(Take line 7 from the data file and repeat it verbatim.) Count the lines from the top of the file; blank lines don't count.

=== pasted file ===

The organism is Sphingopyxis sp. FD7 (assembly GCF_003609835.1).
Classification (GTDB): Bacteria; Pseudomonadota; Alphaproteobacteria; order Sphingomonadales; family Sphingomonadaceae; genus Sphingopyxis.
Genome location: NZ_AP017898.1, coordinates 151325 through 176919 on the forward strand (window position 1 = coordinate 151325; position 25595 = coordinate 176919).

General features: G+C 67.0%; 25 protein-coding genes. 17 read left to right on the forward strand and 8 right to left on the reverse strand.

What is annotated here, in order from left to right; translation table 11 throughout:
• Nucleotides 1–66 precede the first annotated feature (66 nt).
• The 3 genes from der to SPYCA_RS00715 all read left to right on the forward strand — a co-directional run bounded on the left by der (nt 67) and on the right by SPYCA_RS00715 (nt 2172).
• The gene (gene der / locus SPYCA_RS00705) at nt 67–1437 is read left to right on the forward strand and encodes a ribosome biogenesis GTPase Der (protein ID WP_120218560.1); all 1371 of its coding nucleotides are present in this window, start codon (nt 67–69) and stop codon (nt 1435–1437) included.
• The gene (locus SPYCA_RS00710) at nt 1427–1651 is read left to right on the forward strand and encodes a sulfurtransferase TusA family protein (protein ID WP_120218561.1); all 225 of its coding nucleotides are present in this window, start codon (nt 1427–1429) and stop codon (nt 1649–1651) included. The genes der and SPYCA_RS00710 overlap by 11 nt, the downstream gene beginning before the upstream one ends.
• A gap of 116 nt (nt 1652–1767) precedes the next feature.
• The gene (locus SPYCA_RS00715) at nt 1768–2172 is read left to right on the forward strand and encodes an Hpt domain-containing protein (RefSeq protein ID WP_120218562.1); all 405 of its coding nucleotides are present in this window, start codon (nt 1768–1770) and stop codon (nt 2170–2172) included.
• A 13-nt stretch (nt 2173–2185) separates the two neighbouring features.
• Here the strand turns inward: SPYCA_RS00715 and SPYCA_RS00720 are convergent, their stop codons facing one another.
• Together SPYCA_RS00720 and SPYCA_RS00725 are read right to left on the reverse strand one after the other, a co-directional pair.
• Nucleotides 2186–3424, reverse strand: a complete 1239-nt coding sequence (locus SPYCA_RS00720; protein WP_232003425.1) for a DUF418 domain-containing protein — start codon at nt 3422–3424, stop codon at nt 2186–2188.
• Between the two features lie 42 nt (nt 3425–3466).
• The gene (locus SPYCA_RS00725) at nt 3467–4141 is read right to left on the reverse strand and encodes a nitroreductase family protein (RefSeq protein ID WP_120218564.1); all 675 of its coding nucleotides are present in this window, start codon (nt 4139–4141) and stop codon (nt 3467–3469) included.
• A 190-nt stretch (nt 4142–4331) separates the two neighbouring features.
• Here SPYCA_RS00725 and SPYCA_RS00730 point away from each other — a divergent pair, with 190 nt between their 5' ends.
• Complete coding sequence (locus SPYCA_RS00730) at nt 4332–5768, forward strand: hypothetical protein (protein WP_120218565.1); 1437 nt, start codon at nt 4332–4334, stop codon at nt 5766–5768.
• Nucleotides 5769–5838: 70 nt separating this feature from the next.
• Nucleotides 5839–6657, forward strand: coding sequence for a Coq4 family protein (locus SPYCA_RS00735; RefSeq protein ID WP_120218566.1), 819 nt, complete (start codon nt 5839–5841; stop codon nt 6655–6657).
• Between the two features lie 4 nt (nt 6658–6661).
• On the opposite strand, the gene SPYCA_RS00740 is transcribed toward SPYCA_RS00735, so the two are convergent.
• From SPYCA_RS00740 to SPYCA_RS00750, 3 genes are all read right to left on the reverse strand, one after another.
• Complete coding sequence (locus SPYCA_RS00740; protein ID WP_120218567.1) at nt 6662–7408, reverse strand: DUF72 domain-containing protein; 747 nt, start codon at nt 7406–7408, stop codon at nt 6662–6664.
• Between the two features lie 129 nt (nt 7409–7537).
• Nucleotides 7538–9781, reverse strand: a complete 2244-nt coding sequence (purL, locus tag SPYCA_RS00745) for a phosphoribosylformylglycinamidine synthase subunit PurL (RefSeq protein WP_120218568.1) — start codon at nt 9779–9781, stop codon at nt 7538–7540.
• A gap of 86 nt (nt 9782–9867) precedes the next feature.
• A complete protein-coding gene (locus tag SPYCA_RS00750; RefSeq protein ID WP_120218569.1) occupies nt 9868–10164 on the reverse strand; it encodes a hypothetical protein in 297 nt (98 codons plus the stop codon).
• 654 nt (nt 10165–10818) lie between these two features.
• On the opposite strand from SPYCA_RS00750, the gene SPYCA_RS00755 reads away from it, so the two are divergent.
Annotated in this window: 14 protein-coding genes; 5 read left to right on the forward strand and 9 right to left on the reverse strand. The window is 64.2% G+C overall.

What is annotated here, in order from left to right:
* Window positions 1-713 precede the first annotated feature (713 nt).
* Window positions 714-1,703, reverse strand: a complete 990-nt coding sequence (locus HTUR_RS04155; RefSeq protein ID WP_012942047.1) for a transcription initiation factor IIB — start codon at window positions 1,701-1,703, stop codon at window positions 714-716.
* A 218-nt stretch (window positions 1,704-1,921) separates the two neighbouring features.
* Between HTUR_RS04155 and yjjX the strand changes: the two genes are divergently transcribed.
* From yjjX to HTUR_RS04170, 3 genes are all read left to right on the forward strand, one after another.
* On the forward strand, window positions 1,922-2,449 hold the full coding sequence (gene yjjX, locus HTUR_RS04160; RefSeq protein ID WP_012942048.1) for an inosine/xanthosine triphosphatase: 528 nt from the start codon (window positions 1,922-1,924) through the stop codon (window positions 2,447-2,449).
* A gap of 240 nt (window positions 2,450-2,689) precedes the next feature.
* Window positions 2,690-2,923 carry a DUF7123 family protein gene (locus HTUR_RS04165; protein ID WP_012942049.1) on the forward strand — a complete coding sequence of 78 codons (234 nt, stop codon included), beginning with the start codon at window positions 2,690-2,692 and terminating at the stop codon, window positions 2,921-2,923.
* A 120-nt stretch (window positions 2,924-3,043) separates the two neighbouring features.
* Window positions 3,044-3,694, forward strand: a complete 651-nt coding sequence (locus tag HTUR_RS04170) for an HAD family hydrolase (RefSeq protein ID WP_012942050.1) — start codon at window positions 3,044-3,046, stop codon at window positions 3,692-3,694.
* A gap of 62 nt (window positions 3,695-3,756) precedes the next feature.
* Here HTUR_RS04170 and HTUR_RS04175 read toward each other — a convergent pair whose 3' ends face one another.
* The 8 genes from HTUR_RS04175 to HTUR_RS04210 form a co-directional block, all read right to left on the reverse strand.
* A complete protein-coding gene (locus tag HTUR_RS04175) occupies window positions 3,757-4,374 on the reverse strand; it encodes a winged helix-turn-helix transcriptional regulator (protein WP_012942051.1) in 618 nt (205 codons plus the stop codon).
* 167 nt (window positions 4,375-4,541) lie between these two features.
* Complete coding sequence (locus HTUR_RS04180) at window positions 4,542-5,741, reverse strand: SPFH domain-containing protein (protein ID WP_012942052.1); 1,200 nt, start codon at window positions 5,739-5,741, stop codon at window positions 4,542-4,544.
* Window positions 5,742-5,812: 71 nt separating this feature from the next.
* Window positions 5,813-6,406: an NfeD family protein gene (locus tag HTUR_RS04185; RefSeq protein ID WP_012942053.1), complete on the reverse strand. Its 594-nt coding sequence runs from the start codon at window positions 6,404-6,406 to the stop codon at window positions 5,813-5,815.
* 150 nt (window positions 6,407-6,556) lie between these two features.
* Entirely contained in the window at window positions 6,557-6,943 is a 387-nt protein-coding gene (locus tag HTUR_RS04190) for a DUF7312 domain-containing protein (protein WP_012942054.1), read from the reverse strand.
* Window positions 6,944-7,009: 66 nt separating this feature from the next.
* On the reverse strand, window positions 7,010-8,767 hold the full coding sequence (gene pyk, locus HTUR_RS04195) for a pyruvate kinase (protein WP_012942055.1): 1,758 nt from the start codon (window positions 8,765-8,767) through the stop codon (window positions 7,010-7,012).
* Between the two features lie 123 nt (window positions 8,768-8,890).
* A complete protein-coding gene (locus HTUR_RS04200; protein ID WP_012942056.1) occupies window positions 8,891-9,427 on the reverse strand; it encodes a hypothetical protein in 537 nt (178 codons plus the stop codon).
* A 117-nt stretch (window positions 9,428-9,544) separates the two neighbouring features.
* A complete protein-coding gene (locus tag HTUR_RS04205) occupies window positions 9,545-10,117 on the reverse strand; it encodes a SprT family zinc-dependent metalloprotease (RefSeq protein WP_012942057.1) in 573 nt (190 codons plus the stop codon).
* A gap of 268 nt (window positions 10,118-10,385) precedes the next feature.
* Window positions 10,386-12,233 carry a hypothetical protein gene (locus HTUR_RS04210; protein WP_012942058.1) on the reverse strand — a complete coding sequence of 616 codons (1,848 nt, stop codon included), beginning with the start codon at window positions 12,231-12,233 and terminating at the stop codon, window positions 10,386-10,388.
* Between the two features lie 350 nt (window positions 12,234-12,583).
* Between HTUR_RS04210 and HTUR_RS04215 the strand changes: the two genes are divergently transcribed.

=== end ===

• The 3 genes from der to SPYCA_RS00715 all read left to right on the forward strand — a co-directional run bounded on the left by der (nt 67) and on the right by SPYCA_RS00715 (nt 2172).